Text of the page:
By Nick Squires, Athens 15 October 2014
Amal Clooney, the British lawyer who married George Clooney, says the British Museum should be embarrassed about how the friezes have been split between London and Athens
Blame it on an unfortunate choice of footwear, or a late running schedule, or the media circus that shadowed her every move.
Whatever the reason, Amal Clooney cancelled a visit to the Parthenon on Wednesday, on the third and final day of her mission to champion Greece's demand that the friezes which once adorned the 2,500 year old temple be relinquished by the British Museum and returned to Athens.
According to her official schedule, the British lawyer was to have climbed up to the Parthenon, which was built on top of the Acropolis in the fifth century BC in honour of the goddess Athena, at 4pm local time, after a press conference at the Acropolis Museum.
Mrs Clooney turned up to the museum impeccably dressed in a cream cropped jacket and pencil skirt by Chanel.
She was in high heels, prompting speculation among the Greek press that later she perhaps gazed at the dusty, rock strewn path leading up the steep flanks of the citadel and thought better of attempting the climb. The prospect of being trailed by dozens of photographers, cameramen and reporters under a hot autumn sun probably did not appeal very much either.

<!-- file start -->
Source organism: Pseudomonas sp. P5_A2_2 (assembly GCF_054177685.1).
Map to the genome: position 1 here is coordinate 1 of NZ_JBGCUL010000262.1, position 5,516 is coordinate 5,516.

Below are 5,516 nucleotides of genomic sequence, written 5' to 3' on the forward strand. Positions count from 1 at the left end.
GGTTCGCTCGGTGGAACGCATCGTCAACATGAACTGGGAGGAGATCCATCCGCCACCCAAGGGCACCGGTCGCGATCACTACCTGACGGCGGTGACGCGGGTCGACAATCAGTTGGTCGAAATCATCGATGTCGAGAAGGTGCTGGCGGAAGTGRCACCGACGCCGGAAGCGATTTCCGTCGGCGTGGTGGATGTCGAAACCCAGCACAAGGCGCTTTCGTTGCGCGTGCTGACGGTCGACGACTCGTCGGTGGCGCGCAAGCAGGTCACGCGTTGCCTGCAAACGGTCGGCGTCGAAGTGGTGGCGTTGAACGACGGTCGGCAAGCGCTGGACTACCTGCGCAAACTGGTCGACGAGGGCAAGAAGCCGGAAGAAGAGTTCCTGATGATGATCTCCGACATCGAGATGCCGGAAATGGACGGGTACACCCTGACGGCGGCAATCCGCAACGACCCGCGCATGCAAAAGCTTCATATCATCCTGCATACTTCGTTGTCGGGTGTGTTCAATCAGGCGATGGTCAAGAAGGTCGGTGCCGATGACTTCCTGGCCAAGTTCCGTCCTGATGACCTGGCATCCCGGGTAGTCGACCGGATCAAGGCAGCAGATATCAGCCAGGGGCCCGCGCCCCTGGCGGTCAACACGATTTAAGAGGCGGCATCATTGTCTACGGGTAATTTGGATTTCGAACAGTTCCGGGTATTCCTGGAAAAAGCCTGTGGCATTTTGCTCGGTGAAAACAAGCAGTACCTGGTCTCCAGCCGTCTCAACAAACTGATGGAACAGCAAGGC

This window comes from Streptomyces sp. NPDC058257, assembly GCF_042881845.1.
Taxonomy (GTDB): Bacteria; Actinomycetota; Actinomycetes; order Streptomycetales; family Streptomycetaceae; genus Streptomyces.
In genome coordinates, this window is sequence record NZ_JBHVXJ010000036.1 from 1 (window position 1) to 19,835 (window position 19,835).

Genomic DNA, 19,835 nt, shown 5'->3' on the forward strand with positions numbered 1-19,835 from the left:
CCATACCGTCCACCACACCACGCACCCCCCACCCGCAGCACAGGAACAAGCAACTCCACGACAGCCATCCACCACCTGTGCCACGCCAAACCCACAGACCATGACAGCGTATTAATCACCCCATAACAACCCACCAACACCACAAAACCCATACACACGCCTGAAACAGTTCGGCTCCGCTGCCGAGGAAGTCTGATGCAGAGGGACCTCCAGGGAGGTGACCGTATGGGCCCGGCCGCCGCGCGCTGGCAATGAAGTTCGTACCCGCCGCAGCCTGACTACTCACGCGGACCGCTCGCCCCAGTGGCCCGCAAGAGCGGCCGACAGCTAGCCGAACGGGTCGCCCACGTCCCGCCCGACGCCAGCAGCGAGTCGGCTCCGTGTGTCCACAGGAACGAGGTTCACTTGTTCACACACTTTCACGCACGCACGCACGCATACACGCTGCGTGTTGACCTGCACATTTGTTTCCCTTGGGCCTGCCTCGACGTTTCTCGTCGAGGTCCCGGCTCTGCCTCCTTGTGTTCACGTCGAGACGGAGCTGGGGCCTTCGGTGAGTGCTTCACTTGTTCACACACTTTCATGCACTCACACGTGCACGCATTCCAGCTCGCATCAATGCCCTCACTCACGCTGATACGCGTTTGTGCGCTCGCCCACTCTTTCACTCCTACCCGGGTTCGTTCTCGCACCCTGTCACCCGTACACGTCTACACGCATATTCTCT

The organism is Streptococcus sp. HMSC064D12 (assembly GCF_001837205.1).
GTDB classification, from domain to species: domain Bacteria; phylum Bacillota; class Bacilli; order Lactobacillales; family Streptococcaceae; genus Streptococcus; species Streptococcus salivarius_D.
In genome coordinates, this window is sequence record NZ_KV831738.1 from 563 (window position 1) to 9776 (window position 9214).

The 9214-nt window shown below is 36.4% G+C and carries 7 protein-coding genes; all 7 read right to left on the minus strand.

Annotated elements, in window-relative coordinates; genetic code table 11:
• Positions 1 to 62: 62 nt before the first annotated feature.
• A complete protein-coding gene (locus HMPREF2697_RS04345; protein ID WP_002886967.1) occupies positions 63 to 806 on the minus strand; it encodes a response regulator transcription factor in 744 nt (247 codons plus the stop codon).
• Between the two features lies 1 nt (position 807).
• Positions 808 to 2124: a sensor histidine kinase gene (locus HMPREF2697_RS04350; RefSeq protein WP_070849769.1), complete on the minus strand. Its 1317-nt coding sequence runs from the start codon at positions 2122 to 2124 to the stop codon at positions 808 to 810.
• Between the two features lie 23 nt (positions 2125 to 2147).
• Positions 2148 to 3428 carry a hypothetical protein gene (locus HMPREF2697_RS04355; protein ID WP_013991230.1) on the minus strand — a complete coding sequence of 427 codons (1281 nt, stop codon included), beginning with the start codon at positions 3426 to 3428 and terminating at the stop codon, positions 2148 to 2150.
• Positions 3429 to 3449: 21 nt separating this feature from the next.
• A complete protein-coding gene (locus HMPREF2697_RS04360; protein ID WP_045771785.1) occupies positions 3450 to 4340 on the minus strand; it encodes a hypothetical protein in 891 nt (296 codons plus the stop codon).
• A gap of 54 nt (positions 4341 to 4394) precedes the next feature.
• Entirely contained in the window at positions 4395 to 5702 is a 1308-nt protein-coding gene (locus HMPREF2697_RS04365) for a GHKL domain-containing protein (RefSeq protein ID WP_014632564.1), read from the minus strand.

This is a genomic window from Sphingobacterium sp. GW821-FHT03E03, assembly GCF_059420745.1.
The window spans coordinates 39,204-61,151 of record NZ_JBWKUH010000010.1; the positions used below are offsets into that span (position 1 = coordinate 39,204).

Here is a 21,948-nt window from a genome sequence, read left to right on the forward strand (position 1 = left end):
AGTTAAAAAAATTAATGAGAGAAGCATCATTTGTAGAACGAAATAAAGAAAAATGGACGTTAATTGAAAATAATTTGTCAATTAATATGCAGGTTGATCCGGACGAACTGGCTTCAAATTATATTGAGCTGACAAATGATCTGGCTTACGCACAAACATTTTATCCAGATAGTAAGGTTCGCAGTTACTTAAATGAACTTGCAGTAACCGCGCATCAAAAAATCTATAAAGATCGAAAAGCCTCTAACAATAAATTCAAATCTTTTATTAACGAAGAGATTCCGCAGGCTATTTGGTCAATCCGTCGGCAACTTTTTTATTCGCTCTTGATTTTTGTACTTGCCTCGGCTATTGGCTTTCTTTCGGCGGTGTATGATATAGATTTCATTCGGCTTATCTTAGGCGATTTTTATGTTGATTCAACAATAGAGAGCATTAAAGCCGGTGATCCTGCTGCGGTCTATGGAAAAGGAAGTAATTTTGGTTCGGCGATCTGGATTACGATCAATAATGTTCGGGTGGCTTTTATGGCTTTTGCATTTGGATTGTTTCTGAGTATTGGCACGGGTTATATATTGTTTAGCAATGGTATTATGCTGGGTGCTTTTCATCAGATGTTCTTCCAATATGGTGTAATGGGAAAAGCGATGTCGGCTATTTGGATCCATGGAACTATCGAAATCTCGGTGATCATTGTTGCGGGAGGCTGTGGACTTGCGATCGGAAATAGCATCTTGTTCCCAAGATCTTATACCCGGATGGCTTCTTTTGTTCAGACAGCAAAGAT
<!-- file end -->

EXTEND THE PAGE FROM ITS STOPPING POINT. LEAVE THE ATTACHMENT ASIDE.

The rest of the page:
She had, at least, seen the friezes, known in Britain as the Elgin Marbles, during a guided tour of the ultra modern Acropolis Museum led by its director and Greece's culture minister.
Mrs Clooney said Greece has "just cause" in its fight to reclaim the Elgin Marbles from Britain, blaming the "intransigence" of the UK in the decades-long stand-off over the priceless 2,500-year-old sculptures.
Speaking in the shadow of the Parthenon, where Lord Elgin removed the sculptures 200 years ago, the British lawyer wryly acknowledged the intervention of her new husband, George Clooney, in the seemingly intractable dispute.
He spoke out earlier this year in favour of the marbles returning to Athens while promoting his film, The Monuments Men, about a team of American art experts dragooned into recovering art stolen by the Nazis in the Second World War.
"I hope that even at this very early stage of the marriage, I’m wise enough to know that it’s up to my husband to decide which causes he chooses to support," she said with a smile, insisting that she would not be enlisting the support of the Hollywood actor in the legal brief she will compile for the Greek government.
Mrs Clooney arrives at the Acropolis Museum (Rex Features)
Mrs Clooney spoke out after being shown the top-floor gallery of the Acropolis Museum where Greece displays the 40 per cent of the friezes that it retained after Lord Elgin, a British diplomat, took the remaining 60 per cent in the early 1800s.